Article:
“I want to be awake for this,” she says, smiling.
I smile back, sadly, because she doesn’t understand, and I don’t have the heart to explain. It’s just the two of us in the room, a sterile box with blank walls—empty canvas. Suddenly I can see her fingers, smudged with paint, holding some picture she made me for a past birthday—an explosion of colors bleeding into the grooves of her fingerprints, underneath her fingernails, staining her skin like nebulae against universe. She looks at me with tired eyes and, for a moment, her smile falters.
“Don’t let me fall asleep,” she says. She’s so small beneath the covers with only her thin arm resting above them, stuck and riddled with needles and tubes. It’s hard to look at her, to see her so diminished, but I can’t bring myself to leave her.
“But sleep is good for you,” I say, sitting on the edge of her bed. She gives me a look, a quizzical, almost exasperated expression—a ghost of her former self shining through. “You know what I mean,” she says, her voice soft. I open my mouth to tell her I don’t, not really, but I stop myself.
“What’s this?” I say instead. She glances at me. “You said you want to be awake for ‘this.’ What is it?”
She turns away again, dark eyes out the window where a patch of blue sky and the tips of a tree can be seen. “This,” she says, and then to me, “and you. The sky and the trees. Your voice. Mommy and Daddy. All of this. I’d paint it if I could, to remember, but….”
I wait for her to finish, and when she doesn’t, I say, “We’ll all be here when you wake up. You can take a nap—the doctor says you should.” She turns away from me again, back to the window where a hummingbird, small and erratic, flies by. I see her mouth twitch—a small smile, bright eyes, and I want to look away.
We fall into silence and I want to break it, but something tells me not to—tells me to let her have this moment. I hear footsteps behind me, turn my head, and see the nurse standing in the doorway with a tray in her arms. She smiles at me, but I don’t return it.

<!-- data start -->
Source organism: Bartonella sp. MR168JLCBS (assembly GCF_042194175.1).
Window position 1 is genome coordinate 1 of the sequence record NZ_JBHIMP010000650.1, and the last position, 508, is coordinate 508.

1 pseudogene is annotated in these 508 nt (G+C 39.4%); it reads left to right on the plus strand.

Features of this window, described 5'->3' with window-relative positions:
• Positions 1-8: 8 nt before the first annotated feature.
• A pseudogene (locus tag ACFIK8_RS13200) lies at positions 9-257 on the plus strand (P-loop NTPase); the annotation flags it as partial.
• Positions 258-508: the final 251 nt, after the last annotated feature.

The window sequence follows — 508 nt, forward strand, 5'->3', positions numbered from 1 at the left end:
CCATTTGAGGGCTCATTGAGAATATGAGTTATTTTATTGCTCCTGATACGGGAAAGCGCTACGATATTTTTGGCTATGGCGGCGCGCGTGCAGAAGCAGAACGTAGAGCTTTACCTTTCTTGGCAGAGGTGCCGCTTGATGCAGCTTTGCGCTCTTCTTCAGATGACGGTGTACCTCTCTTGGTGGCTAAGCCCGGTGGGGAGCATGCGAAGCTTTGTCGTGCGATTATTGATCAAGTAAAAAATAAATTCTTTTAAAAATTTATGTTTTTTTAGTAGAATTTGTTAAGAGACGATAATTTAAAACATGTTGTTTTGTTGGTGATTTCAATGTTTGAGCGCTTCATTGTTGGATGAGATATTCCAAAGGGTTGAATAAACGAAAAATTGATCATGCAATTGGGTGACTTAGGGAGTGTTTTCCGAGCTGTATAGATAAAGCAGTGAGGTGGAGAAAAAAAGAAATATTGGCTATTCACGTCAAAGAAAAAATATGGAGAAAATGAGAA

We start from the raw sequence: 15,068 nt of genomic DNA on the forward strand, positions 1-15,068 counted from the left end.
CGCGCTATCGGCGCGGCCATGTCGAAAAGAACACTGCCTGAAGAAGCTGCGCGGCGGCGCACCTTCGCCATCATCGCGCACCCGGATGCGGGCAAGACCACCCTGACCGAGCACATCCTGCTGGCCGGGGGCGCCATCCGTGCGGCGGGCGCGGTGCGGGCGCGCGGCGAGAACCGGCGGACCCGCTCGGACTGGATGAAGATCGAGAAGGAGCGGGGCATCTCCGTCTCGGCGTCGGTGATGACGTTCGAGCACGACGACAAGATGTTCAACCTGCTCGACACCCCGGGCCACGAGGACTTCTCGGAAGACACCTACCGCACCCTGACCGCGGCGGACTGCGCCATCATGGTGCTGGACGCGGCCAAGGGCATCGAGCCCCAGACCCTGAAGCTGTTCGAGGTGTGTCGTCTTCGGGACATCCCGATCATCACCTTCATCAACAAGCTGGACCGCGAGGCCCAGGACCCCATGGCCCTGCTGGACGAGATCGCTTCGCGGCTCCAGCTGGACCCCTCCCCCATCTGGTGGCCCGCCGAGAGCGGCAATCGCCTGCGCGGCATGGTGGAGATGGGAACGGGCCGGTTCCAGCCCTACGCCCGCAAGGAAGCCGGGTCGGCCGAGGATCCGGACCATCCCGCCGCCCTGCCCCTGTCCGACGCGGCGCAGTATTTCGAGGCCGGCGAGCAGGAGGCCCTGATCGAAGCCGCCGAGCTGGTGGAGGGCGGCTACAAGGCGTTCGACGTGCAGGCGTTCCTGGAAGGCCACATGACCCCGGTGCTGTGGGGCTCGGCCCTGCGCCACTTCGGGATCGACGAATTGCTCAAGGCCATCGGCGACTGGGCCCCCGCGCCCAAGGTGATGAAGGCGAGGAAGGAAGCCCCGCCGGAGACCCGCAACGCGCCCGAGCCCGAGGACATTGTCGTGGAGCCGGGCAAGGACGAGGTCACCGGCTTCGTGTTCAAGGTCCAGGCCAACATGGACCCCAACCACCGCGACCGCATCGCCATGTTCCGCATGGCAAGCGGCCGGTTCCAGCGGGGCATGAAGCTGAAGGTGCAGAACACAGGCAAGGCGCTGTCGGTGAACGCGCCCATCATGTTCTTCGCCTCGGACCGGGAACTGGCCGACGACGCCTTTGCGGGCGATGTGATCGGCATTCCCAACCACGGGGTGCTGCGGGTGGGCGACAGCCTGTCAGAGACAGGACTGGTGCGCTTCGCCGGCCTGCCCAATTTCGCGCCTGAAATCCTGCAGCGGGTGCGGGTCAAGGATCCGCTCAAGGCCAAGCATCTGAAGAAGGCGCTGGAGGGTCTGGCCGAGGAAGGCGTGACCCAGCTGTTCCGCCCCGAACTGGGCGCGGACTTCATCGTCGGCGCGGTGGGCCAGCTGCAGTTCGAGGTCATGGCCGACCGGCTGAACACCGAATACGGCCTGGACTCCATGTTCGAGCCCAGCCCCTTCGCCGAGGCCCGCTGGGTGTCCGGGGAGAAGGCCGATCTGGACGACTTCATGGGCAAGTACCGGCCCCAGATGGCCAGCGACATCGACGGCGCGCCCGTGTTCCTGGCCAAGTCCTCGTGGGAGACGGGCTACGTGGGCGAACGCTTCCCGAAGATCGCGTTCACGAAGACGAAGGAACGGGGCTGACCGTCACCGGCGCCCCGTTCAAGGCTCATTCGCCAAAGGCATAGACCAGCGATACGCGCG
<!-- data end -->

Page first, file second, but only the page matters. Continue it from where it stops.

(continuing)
“Alright, little lady, you ready for this?” My sister grimaces as the nurse comes forward, places the tray beside her bed. She sits up as the nurse readies the syringe and I turn my face to wall. I hear an intake of breath and my sister’s soft voice speaking in unison with the nurse:
“One, two, three, four, five, six, seven, eight, nine, ten, eleven…”
When they reach twenty, the nurse says loudly, “Alright! You did wonderfully, sweetie. How do you feel?”
“I’m all right,” my sister says, but she sounds weak, as if she’s had all the wind knocked out of her.
“Lie back,” the nurse says. I turn and see her gently pushing my sister back against the pillows. Her face is pale and ashen and I think stupidly of ghosts. As the nurse bustles past me, she tells me my parents will be back soon and to keep talking to her. “It helps so much,” she says, her hand on my shoulder. Before I can reply, she’s gone, and my eyes rest on my sister—eyes closed, lying so still.
I step forward and call her name. She turns, ever so slightly in the direction of my voice, eyes fluttering. I call her again, and then again, and again until her eyes are fully opened. Unfocused, she looks at me and I, afraid to touch her, try to smile.
“Wake up,” I say. “You told me to keep you awake.”
She turns her head again. “No,” in a whisper. “Just don’t let me fall asleep.”
I frown at her and I can feel my eyes burning. “But—,”
“Don’t let me fall asleep,” she says again, closing her eyes, head sinking into pillow, and I finally understand what I thought she didn’t.
Kathryn H. Ross is a writer from Southern California. Her work has previously appeared in or is forthcoming on Across the Margin, Flash Fiction Magazine, and Whale Road Review. She also enjoys pastel finger painting and just about every movie Daniel Radcliffe appears in. You can keep up with her at speakthewritelanguage.com, as well as on Twitter @storytellerkath.